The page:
String Magazine, Dragonetti Review - Chi

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String Magazine, Dragonetti Review - Chi
3 Ways
to Improve
Your
Pizzicato
Catching Up
willt Jazz
Violin ist
R EG
IN,A
CARTER
Inside the
Olympics
of the Violin
World
Ghi-chi
Nwanoku on
Dragonetti's
Bass Opus
YSAYE'S
String Trios
.WHISKEY
BEFORE
BREAKFAST'
for Strine
Quintet "
September
2010
No, 185
$5.99US $5.99CAN
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Nmwv ffirmffionetti Edition Puts
tfrrem ffimmmJn the Lead Role
introduction to his String euintet No. 1g in
C
major.
This edition comes under the heading
Early Double Bass Series, No. 1, published
by Grancino Editions, and has been enthu_
siastically prepared and edited by double
bassist John Feeney, principal bass of the
Orchestra of St. Luke's. His preface pro_
vides good insight to the work, although I
would have liked to see some acknowledge_
ment of the contribution from the British
Libr ary, where Dragonetti's manuscripts
reside.
John's work on this edition has brought
us a wonderfully crafted two-movement
string quintet in which the double bass,
rather than the traditional first violin,
takes the leading role.
Then there's a violin part that weaves
lyrically around the solo bass part, offering
entertaining flourishes with interjections
here and there, and giving occasionai moments of relief to the bass. The work is fur_
ther enriched by his choice of two violas
and a basso, instead of a cello. This instrumentation has a luscious result, allowing a
warm and even balance throughout.
The first movement is a short lyrical
andante that has previously appeared in a
String Quintet
No. 18 is a pure gem
for chamber players
in search of a richly
textured work
By Chi-chiNwanoku
WFIAT A PRIVILEGE it was to receive the first copy of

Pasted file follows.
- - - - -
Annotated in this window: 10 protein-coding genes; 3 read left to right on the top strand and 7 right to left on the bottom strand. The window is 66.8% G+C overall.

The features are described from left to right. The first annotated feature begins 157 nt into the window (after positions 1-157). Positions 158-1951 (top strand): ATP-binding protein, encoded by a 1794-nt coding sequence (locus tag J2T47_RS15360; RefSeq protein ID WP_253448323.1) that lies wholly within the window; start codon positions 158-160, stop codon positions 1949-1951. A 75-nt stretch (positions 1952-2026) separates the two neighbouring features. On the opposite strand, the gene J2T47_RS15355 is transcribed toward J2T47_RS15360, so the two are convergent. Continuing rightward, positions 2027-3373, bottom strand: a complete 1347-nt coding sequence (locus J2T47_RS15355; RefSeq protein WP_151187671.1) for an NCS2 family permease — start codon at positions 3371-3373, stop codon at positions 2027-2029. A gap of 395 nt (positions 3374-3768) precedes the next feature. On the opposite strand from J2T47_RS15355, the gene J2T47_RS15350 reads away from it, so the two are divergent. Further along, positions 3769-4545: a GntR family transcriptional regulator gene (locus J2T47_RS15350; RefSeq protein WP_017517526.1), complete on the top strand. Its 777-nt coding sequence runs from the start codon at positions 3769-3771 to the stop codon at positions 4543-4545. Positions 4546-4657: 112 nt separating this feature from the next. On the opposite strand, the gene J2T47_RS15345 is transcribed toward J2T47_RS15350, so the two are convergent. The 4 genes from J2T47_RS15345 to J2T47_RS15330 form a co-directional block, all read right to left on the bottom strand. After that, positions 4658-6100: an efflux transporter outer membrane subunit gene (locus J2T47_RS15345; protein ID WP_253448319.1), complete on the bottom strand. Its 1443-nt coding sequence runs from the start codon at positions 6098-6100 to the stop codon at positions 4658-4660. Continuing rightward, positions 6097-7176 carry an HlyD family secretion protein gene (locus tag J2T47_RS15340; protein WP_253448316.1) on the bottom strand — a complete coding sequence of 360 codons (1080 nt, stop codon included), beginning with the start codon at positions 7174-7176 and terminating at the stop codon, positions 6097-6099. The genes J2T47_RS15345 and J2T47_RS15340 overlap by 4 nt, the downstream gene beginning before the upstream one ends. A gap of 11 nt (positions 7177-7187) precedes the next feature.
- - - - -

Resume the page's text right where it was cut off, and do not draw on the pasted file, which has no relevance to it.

Grancino Editions' new edition of the String
euintet
No. 18 by Domenico Dragonetti (1763-1846). It,s no
wonder he was a popular figure on the music scene in
Europe, especially London, wowing audiences and es_
teemed colleagues with his virtuosic prowess on the
version for double bass and piano. The
quintet arrangement undeniably enhances
double bass. He made his mark in such a way that his
social and musical engagements diary was chocka_
block! It's even more impressive when you consider the
huge contribution he made to double-bass literature as
well as for other instruments.
Following his death, his towering legacy as a great
performer has outweighed his status as a composer, so
this new arrival of more gems from his chamber_music
library is extremeiy welcome, beginning with the
Strings
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September 2O1O 29
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its presentation, and the parts ar= .=:_.:tively balanced. The second movene:,: = legro non troppo, is in rondo form in.,,;::_:::
the main theme is a playful figure thar
goes round and round on itself. In terms of
i
length, it seems to outbalance the first
movement. The second movement, stylistically, is less convincing as a quintet; the
parts are less equal, in that it's almost
concert-like for the double bass with
string quartet accompaniment. A bit of a
giveaway, I suppose, given the composer
was a virtuoso bassist, but it's all good
entertainment. The second movement
requires
a
considerable amount ofprepara-
tion for the bassist, particularly for the
running passages.
'This instrurnentatiom
a luscious result,
allowing a rArarrn and
evem balance throughout.'
-has
-Chi-chiNwanoku
Jeannot Maha'a, at Grancino Editions,
has given great care to the appearance of
this edition. His commitment has produced
a
beautiful result-both the cover and set
of parts have a convincing and tasteful
l8th-century look, all the way down to the
hue of the paper on which they're printed.
The importance of legibility of music
parts cannot be underestimated and it
made light work for us when I read this edition through with colleagues from the Orchestra of the Age of Enlightenment. The
only issue was that the solo bass had to turn
back and forth between Da Capos and Da1
Segnos. But it's a small compromise given
the positive elements and clarity befitting
everything else.
This edition is soon to be followed by
String Quintet No. 13, in which the double
bass again takes the leading ro1e.
Considering the popularity of the instrument and the high standard of double
bass playing globally these days, this edition is extremely timely. I recommend it
highly to music academies, music schools,
and hochschules everywhere.
And I look forward to the opportunity
to reintroduce these works to chamber concerts here in the UK, where no doubt they
started life.
30
September 2010 7 Strings
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